By Staff writer
Sepp Blatter meets Emir of Qatar to discuss hosting of FIFA World Cup 2022 and workers’ rights
FIFA President Sepp Blatter has said Qatar needs to do more to improve the working conditions for migrant workers in the country.
The head of FIFA met with Sheikh Tamim to discuss the latest update on Qatar’s preparations ahead of the 2022 FIFA World Cup.
As well as the development of football in the region, the pair also discussed the ongoing labour-rights reform efforts which aim to ensure the welfare of migrant workers.
Qatar has vowed to implement changes to protect migrant workers from human rights abuses, and said it intended to change the kefala system from early 2015. The current law limits the rights of movement for foreign workers and prevents them from changing jobs.
Following the meeting, Blatter said that more must be done to ensure all workers are treated fairly.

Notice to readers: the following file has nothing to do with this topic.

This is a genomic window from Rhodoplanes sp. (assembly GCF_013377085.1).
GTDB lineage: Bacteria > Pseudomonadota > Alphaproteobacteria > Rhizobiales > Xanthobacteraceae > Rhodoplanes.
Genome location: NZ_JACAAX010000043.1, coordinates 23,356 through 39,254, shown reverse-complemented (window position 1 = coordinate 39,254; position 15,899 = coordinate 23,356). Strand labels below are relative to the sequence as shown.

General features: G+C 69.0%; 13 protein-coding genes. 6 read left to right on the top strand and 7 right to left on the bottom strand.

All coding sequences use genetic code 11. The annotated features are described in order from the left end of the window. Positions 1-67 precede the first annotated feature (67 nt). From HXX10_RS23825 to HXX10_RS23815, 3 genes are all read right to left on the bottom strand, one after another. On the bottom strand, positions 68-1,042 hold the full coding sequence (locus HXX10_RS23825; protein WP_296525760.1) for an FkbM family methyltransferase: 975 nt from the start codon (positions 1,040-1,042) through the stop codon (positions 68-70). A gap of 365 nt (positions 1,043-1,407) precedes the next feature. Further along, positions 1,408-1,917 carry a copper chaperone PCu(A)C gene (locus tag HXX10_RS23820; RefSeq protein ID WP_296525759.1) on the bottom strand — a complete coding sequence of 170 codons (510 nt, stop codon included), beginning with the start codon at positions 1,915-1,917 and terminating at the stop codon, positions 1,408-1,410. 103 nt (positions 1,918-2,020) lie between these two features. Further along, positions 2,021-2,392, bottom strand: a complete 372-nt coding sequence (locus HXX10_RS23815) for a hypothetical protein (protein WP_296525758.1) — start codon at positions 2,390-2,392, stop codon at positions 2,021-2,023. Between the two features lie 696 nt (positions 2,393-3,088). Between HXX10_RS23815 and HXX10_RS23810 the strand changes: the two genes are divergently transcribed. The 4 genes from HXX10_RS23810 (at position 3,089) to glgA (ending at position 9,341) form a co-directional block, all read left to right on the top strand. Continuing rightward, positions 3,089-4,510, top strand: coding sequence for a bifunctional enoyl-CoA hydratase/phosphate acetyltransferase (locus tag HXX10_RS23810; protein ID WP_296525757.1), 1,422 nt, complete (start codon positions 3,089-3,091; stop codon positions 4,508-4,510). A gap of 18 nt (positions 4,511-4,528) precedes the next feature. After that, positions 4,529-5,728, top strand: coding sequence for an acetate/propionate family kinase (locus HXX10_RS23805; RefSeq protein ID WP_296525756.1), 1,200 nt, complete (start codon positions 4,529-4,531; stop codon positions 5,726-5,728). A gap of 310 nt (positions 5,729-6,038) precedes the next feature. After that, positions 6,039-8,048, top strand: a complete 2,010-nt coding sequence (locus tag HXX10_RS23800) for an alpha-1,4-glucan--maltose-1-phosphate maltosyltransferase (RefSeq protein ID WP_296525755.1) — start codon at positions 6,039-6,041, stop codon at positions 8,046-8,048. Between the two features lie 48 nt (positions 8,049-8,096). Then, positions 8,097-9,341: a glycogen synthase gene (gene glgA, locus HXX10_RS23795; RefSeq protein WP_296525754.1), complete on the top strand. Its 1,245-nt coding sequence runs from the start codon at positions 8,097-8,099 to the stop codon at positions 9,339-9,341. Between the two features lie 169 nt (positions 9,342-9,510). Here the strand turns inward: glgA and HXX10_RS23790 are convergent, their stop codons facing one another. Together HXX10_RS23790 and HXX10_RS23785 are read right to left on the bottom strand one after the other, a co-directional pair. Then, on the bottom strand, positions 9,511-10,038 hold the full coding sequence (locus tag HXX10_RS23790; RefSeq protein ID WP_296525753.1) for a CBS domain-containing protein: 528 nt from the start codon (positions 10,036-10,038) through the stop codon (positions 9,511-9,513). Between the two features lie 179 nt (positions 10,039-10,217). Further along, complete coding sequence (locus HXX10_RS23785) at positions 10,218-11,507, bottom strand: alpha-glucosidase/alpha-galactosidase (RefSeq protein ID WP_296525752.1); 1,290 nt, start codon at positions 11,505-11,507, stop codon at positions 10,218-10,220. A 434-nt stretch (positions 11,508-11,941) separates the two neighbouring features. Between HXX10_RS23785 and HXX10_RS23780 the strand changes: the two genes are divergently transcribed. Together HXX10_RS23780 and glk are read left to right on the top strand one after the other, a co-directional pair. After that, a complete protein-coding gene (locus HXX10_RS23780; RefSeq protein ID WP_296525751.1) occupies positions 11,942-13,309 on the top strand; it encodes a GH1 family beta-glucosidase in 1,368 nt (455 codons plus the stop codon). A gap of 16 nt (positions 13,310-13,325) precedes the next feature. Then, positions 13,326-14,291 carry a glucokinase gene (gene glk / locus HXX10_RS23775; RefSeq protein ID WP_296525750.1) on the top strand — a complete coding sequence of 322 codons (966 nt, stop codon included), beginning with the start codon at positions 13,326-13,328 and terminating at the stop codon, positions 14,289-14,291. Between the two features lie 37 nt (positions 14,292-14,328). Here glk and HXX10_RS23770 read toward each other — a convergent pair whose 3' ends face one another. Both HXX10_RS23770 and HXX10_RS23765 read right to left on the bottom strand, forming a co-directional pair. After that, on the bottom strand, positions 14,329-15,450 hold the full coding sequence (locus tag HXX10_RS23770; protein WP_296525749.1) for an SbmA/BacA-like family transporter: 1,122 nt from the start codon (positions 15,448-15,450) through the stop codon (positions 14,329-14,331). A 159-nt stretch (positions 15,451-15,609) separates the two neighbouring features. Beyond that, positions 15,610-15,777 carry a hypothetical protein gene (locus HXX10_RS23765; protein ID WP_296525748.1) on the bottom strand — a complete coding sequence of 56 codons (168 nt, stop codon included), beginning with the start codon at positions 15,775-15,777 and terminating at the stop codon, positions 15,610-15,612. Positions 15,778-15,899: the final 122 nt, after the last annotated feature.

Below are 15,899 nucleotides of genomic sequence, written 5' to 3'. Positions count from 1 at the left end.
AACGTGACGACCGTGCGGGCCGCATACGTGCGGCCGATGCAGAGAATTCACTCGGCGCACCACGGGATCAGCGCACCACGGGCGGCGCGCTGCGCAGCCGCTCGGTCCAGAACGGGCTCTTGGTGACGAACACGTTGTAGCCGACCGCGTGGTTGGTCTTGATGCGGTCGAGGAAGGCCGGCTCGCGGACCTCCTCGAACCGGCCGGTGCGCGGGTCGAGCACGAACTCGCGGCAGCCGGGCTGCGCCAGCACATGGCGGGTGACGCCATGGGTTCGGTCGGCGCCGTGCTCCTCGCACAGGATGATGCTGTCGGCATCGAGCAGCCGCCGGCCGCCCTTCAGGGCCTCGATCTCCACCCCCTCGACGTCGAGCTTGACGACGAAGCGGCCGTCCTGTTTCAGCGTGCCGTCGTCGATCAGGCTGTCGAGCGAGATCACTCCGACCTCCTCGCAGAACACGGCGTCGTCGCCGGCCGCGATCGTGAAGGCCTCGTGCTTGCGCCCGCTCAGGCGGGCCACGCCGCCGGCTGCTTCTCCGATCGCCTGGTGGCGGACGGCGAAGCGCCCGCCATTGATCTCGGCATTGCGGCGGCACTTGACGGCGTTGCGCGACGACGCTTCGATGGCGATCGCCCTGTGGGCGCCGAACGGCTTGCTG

“It is encouraging to hear the Emir’s personal commitment to workers’ welfare and to get a sense of the improvements planned for all workers in Qatar,” said Blatter.
“As various human-rights groups have recently noted, progress has been made already, especially with regard to the standards introduced by the Supreme Committee relating to 2022 construction sites, but more must be done in Qatar to ensure uniformly fair working conditions for all. This will only be possible through the collective effort of all stakeholders – from the construction companies to the authorities. It is clear that Qatar takes its responsibility as host seriously and sees the FIFA World Cup as a catalyst for positive social change,” he added.
In May last year, Qatar said it would replace the sponsorship system with one based on employment contracts. Under the new legislation, the exit permit that foreign workers need to leave the country is to be replaced by a system under which permission is granted automatically after a three-day grace period.
Foreign workers would also be able to change jobs at the end of their contracts, without the need for the certificate they currently require from their previous employers showing they have no objections.
Those on open-ended contracts would be entitled to change jobs after five years and employers who confiscate the passports of their workers would face tougher penalties.